Building Momentum to Hold Companies to Account
In 2020, you should be watching for a growing trend of national legislatures requiring companies to live up to their responsibilities to workers, communities, and the environment. Parliaments in Germany, Switzerland, Denmark, Canada, Norway, Finland, and Austria are considering laws that would change the way that companies deal with human rights in their global operations. Read full article, here.
Europe Poll Supports Killer Robots Ban
100 States Support Norway’s Initiative to Protect Schools
The Safe Schools declaration contains common sense measures countries can take to make it less likely that schools will be attacked, and to mitigate the consequences if attacks occur.
This increased attention to the problem of military use of schools may be having a positive effect. Globally, incidents of military use of schools—as verified by the UN—have fallen since 2014.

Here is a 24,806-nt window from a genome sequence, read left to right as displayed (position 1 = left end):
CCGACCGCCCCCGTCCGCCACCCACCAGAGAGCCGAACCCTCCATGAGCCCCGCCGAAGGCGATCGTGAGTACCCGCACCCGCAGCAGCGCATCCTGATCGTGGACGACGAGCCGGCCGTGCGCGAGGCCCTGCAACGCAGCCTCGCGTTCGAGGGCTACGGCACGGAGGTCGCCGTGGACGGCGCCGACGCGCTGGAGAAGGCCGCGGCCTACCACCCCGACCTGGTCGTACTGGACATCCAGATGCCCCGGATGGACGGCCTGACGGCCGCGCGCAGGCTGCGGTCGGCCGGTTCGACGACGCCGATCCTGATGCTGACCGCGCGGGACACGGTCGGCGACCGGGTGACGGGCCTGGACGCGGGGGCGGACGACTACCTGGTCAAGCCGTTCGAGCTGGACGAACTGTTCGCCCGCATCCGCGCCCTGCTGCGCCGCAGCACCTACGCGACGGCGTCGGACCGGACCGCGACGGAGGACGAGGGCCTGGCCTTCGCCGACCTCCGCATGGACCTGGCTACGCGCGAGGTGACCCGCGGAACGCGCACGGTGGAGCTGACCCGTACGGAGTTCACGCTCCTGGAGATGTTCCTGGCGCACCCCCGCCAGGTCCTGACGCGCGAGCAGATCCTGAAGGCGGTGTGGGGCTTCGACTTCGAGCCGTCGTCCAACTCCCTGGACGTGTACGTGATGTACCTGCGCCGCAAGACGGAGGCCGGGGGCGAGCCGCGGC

A Nordic Comeback on Human Rights
Norway, with a tradition for discrete participation in peace mediation, has avoided country-specific leadership on human rights issues except for South Sudan since 2019. In the absence of leadership by larger states, it is incumbent on smaller states, individually and collectively, to ensure that multilateral tools remain relevant to address dire human rights situations. The Nordic countries have done so in the past; it is time for them to do so again.
Norways' non-permanent seat on the United Nations Security Council for the 2021-22 term, is a chance to become a principled voice for human rights and lead on country-specific situations, Bruno Stagno writes. Read full article here.